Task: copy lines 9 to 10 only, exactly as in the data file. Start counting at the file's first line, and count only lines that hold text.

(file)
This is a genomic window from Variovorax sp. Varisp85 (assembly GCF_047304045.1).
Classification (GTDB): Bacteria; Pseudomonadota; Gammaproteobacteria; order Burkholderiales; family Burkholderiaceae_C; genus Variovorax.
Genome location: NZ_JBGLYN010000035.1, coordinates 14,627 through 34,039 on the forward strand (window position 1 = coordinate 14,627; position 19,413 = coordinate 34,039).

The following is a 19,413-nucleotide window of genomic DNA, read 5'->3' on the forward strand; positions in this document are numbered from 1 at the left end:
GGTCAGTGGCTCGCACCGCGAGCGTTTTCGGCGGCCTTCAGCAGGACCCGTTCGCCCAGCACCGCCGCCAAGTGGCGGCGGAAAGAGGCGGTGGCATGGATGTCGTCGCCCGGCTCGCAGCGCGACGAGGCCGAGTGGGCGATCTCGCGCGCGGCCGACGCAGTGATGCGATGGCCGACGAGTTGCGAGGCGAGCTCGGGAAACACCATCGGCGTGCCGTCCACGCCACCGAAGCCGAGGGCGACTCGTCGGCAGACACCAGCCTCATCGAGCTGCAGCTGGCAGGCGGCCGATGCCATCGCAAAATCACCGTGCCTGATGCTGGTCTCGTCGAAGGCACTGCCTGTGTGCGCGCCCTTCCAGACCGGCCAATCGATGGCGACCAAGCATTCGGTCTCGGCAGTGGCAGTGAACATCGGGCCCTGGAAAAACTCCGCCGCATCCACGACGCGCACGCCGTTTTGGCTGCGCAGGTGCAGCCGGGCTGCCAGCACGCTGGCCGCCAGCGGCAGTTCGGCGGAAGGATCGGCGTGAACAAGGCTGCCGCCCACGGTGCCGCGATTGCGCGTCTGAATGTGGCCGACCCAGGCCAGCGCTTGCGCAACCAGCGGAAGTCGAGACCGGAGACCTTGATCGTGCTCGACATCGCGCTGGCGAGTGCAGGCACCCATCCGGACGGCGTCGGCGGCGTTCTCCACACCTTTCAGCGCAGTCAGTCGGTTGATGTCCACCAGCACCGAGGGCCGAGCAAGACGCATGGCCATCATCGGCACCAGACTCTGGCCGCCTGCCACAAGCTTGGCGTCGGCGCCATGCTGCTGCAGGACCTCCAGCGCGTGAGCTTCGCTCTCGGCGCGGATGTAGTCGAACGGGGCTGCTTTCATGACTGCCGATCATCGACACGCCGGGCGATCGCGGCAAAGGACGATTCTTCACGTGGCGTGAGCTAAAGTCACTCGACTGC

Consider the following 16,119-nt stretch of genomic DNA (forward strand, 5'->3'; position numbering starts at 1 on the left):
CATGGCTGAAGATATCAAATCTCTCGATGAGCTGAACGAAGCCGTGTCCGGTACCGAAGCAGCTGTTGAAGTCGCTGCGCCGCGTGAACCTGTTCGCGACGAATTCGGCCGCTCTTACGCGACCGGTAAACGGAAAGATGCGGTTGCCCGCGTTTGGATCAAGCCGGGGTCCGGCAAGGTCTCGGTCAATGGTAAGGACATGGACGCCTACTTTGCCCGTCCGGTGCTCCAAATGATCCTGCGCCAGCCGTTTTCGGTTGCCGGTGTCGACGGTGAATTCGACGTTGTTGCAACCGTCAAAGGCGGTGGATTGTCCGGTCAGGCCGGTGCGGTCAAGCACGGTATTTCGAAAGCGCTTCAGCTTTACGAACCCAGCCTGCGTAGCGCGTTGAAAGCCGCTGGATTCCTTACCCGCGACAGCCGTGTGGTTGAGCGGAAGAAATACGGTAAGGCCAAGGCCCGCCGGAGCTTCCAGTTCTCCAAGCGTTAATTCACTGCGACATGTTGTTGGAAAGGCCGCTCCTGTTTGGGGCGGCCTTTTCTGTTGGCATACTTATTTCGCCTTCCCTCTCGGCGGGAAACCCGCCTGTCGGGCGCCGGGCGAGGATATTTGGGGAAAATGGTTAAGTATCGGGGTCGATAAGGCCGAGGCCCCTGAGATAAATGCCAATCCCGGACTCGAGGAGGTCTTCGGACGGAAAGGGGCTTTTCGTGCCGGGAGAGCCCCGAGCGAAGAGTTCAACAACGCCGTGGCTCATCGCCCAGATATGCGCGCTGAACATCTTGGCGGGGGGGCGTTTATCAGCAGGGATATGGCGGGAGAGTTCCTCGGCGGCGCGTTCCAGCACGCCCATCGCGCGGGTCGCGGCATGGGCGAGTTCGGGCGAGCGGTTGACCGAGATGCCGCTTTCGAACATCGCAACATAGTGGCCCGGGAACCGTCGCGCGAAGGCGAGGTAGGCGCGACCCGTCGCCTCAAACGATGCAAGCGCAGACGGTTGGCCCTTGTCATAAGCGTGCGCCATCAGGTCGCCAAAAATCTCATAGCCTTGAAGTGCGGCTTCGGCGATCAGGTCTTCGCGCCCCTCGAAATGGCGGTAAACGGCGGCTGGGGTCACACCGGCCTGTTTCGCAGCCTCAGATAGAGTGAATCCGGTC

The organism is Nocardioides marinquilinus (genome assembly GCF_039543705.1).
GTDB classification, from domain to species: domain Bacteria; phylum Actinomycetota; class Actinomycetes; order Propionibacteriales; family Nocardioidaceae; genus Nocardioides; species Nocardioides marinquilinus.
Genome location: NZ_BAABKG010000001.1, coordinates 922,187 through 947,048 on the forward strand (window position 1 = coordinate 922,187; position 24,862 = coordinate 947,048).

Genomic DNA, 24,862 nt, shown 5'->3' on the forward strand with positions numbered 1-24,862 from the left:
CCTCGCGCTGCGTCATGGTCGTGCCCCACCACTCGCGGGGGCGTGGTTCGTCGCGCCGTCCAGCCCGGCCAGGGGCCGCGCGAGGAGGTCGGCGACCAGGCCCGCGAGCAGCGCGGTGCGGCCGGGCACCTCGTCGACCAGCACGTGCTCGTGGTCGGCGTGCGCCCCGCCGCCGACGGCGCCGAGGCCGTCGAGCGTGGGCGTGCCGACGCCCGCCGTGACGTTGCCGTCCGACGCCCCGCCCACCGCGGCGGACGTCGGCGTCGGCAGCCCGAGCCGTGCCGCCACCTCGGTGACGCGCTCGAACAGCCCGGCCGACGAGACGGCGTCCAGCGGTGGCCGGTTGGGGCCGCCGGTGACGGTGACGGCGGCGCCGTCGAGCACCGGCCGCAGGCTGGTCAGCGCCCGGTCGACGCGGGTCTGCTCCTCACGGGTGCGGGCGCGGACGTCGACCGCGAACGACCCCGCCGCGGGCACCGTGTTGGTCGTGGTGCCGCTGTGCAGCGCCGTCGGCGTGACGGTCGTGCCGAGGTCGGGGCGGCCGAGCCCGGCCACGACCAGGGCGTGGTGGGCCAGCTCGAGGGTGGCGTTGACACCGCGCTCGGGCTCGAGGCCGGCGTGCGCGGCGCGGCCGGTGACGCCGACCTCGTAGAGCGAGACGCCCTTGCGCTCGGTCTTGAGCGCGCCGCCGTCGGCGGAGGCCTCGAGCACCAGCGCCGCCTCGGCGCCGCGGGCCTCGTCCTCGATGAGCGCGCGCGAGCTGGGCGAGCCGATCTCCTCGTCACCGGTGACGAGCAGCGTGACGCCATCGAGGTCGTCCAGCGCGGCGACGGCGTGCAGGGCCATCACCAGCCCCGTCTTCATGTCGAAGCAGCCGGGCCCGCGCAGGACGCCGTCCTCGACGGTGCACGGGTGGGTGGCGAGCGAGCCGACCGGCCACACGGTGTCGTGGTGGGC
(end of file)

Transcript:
GTDB classification, from domain to species: domain Bacteria; phylum Actinomycetota; class Actinomycetes; order Propionibacteriales; family Nocardioidaceae; genus Nocardioides; species Nocardioides marinquilinus.
Genome location: NZ_BAABKG010000001.1, coordinates 922,187 through 947,048 on the forward strand (window position 1 = coordinate 922,187; position 24,862 = coordinate 947,048).